Grantland was just the beginning, a beta test for what new media and journalism can look like in their best form
If you consider feuds between media power players to be a spectator sport, the conflict potential for 2016 should already have you salivating. As Bill Simmons prepares to get his next media venture, The Ringer, off the ground later this year, the disdain he has for former employer ESPN will only get more visible. And we know this for sure because Simmons said on his own podcast that after The Ringer launches, “It’s going to be more unfriendly.”
The platform for Simmons’ latest offensive against sports’ biggest infotainment empire was Twitter, where Simmons let loose with a flurry of posts taking shots at the popular radio show “Mike & Mike.”
Hosts Greenberg and Mike Golic were interviewing Louisville men’s basketball coach Rick Pitino, whose program is currently knee-deep in scandal, and Simmons let his 4.8 million followers know how he felt about the Mikes tossing softballs at him despite a raft of allegedly abhorrent behavior going down in his program these days.
So what is Simmons talking about? Well, in regards to Pitino, he’s referring to the current investigation of the Louisville basketball program, which has allegedly been providing recruits with money and escorts at parties in an on-campus dorm. The second scandal Simmons references is likely throwing back to 2009, when Pitino was reportedly being extorted by a woman he’d had an affair with, and who he gave money to for an abortion. While Pitino publicly acknowledged the affair and extortion, he has denied any involvement in the current sex scandal involving teenage basketball recruits.
And all this comes wrapped in the package of Simmons’ feud with ESPN. The company ousted him last year following a long period of dispute that spilled over into the media, and Simmons says he only found out about his dismissal via Twitter — much like the staffers at his now-shuttered enterprise Grantland did when ESPN closed the doors on them last October. Grantland was beloved by its dedicated readership, but didn’t make a huge profit for ESPN, and after Simmons was fired it fell into disarray before being taken down for good.
Since that time, Simmons has pretty much flourished, signing a production deal with HBO last summer and launching the Bill Simmons Podcast Network in the fall. It has subsequently been downloaded over 30 million times, and The Sports Guy has been as candid as ever about his dislike of the sports giant. Shortly before the “Mike & Mike” dustup, Simmons even said that ESPN personalities are banned from appearing on his show, which seems to be what happens when you call NFL commissioner Roger Goodell a liar, then accuse the network of being in the pocket of a company that owns Sunday.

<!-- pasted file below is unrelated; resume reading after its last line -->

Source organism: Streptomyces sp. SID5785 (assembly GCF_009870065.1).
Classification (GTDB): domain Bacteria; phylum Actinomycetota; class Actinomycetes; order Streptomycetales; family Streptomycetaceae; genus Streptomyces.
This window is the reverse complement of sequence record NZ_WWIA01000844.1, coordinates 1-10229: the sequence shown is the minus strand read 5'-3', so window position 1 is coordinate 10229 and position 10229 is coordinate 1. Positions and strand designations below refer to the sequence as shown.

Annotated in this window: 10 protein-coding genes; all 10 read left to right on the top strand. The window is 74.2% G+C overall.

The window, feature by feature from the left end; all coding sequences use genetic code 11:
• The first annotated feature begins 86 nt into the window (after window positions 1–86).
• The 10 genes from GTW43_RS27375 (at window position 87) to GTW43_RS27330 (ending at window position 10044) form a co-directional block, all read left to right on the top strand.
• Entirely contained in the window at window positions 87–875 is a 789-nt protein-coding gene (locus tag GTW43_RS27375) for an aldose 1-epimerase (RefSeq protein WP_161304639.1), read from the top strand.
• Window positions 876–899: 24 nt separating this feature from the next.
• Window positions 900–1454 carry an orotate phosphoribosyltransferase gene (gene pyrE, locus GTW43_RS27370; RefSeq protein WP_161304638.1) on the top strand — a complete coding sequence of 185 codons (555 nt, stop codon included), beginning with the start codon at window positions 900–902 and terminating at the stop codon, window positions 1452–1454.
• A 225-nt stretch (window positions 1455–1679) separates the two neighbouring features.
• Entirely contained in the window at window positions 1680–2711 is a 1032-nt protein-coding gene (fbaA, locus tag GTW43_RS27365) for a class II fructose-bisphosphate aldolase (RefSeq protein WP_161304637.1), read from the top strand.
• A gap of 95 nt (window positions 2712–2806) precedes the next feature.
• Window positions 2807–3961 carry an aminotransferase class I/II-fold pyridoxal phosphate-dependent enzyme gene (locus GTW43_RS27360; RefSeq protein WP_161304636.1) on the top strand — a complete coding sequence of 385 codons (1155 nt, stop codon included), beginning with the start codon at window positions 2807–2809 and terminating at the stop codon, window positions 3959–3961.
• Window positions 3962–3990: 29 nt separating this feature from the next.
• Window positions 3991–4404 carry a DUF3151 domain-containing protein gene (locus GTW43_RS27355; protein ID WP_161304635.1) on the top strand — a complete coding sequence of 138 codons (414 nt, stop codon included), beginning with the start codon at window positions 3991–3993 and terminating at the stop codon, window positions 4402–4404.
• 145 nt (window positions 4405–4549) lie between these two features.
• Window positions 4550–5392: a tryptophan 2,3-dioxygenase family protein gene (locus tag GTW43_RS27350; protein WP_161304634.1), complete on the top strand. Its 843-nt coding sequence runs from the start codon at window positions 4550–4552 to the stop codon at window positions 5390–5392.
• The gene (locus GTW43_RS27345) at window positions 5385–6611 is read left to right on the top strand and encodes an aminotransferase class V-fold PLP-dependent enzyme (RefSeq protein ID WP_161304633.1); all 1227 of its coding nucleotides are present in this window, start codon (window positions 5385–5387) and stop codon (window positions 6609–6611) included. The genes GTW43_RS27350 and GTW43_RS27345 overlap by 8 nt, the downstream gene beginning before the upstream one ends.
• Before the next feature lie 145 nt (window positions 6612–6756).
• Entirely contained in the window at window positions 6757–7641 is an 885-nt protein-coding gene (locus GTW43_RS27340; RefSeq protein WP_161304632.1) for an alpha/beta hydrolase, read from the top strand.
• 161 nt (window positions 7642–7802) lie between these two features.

But while it is tempting to see all this tête-à-tête as just cheap thrills — which they most definitely are — the idea that one man could burn his bridge to the Worldwide Leader in Sports and live to tell about it, let alone thrive, is a pretty huge deal. In this age of startups and cultural disruption, Simmons has fashioned himself into a new media maverick, armed and ready to take on The Man. Grantland may not have survived, but The Ringer is Simmons’ 2.0 effort at giving long-form journalism life on the Internet in a way we haven’t seen … since Grantland! He’s brought on a lot of his old writers, and also taken a handful of new female staffers to round out senior editor positions.
The point is, Simmons’ attempt to build an empire and blatantly throw it in the face of the establishment is a noble endeavor even if it doesn’t succeed. And while his outbursts on Twitter are great public theater — and a nice little piece of PR for his new venture — they’re also proof that no one owns Bill Simmons’ ideas but Bill Simmons. Grantland feels more and more like it was the warmup round — a beta test, if you will, for what new media and journalism can look like in their best form – and with all that premium cable money behind Simmons this time, it looks like The Ringer might just be crazy enough to work.